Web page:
- Hardcover: 248 pages
- Publisher: Rowman & Littlefield Publishers (April 16, 2011)
- Language: English
- ISBN-10: 1442203684
- ISBN-13: 978-1442203686
- Product Dimensions: 6.4 x 0.8 x 9.4 inches
- Shipping Weight: 1.2 pounds (View shipping rates and policies)
- Average Customer Review: 19 customer reviews
- Amazon Best Sellers Rank: #1,315,822 in Books (See Top 100 in Books)
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The Last Place You'd Look: True Stories of Missing Persons and the People Who Search for Them
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A guided tour through the perplexing realm of missing persons. --Kirkus
A thorough overview of the problems involved in locating everyone, from children abducted by noncustodial parents to the victims of unsolved murders.
Moore, a former police officer, offers anecdotes and personal experience outlining the different types of missing persons, typical police procedures, what family members should be aware of, and finally, the occasional success. --Publishers Weekly
This book can be summed up in four words: It's excellent. Read it.
Moore...has harnessed her experience, her research and analytical skills, and her passion for the subject to write the definitive book about missing people.
--New York Journal of Books
From the Author
When you hear "missing person" you probably think of people who lead dangerous lives -- people on the edge -- but that's not what I found when I wrote this book. Instead, I discovered a 19-year-old on his way to work, a former serviceman who took off hiking, a teenager hanging around a swimming pool on hot afternoon, a mom who ran to the store, a daughter who went to a party, a father who vanished from his home; in other words, ordinary people who disappeared without a trace. I also found some 40,000 Jane and John Does all over the country, many buried in anonymous graves. I examined the process used by police, family and non-profits to search for the missing and unite the dead with their identities. These are their stories and, yes, they can be disheartening, but I believe it's vitally important that they be told.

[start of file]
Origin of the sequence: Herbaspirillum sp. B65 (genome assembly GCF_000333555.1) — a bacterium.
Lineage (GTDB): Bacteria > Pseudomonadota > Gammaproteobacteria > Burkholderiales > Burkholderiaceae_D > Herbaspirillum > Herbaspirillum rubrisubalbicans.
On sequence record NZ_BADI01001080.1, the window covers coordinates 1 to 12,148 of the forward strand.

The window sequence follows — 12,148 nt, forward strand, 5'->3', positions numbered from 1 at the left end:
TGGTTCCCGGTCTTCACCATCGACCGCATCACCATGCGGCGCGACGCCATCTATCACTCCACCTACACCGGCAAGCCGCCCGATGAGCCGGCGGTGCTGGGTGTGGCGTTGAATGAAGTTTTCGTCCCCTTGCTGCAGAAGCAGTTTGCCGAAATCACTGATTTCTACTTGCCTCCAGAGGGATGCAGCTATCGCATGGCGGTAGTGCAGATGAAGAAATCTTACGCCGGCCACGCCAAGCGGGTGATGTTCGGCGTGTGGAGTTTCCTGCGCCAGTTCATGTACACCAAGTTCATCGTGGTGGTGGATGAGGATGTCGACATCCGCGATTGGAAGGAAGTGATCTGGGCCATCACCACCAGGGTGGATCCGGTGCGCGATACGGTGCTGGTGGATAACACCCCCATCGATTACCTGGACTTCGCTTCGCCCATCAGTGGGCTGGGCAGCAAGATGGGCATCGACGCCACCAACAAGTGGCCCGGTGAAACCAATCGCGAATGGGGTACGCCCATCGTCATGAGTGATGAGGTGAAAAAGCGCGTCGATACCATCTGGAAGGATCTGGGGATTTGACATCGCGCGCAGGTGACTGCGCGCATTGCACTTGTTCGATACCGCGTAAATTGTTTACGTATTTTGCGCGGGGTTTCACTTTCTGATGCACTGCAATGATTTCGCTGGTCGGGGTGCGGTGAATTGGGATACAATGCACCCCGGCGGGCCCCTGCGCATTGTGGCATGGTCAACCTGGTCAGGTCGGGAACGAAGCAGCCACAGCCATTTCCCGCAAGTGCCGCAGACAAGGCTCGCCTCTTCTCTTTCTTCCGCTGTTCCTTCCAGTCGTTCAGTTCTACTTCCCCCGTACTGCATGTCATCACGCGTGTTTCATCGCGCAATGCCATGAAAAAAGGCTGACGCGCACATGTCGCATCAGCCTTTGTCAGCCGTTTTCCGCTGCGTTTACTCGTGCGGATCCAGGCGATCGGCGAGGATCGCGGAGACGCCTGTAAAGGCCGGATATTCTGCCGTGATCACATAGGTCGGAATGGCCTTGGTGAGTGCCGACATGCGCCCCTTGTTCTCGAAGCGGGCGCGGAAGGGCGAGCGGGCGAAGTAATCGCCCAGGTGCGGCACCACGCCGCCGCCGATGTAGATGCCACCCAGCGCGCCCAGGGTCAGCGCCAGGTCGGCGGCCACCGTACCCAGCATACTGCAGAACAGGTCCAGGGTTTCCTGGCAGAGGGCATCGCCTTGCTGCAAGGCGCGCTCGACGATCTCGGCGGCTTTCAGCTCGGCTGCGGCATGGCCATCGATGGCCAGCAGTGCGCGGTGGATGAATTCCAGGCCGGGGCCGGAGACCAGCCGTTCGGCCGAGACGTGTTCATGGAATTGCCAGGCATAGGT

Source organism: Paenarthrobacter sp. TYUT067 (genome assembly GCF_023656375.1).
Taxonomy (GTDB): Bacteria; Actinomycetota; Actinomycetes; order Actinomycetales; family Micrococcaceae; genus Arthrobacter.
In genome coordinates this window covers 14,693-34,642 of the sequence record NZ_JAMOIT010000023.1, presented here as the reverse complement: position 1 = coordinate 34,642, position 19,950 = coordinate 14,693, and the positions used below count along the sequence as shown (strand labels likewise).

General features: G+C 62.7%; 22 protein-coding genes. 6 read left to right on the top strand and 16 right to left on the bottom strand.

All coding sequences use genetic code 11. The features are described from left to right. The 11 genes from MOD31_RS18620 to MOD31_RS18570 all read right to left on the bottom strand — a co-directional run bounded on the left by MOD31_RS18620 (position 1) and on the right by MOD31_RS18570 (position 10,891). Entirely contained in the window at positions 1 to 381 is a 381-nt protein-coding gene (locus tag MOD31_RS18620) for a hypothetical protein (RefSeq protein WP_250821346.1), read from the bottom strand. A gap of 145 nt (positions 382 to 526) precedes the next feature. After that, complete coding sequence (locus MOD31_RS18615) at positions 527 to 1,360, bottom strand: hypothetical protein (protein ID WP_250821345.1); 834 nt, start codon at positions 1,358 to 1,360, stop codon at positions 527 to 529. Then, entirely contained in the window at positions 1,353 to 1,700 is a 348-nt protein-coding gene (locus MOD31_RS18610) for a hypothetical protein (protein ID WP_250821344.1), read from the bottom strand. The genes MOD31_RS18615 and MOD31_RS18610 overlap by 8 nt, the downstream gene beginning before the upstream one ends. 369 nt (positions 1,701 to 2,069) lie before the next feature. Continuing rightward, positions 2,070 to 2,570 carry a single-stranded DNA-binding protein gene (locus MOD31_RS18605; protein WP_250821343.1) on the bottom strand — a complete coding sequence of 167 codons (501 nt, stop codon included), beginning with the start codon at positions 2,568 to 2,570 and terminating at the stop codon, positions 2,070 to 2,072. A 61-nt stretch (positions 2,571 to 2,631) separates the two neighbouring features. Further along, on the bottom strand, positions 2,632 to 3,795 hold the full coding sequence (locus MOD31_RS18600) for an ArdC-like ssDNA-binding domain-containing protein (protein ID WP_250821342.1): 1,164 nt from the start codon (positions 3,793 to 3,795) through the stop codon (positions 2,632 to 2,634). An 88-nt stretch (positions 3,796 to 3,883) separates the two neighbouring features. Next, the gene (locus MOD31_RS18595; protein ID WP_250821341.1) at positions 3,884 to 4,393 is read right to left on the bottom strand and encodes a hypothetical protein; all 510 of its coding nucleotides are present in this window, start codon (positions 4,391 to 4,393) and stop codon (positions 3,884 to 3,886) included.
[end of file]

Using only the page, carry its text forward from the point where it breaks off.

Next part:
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Top customer reviews
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It is scary to realize how many people just fall off the face of the earth, many due to violent crime, others who just want to leave their situations. The saddest stories are those of young lives cut short and those involving the mentally ill.
The information about what families go through to look for their missing loved ones constitutes a sobering education in the limits of what the police can do to help. How appalling that an 18-year-old missing freshman in college is assumed to be an adult who does not warrant immediate searches, while possibly a week earlier that child was only seventeen and still considered a child.
I dare you to read this book and not be moved, shattered, and very grateful that it has been written.
It is also extremely well done. Carole Moore's narrative voice reads like the best crime fiction, but these stories are all too real.
Unfortunately,these things DO happen, and that's what makes the book such an important read. I read it back-to-back with Jaycee Dugard's memoir and I found that the two complemented one another nicely. The Last Place You'd Look provides the science, stories and background about why people go missing, how, and the methods law enforcement and loved ones use to find them. The most chilling parts of the book -- for me -- were the many stories about people going missing in such ordinary circumstances. Girl walks across the street and is never seen again. Wow. This book made me hug my daughter tighter and it's helping me to be a smarter, better parent.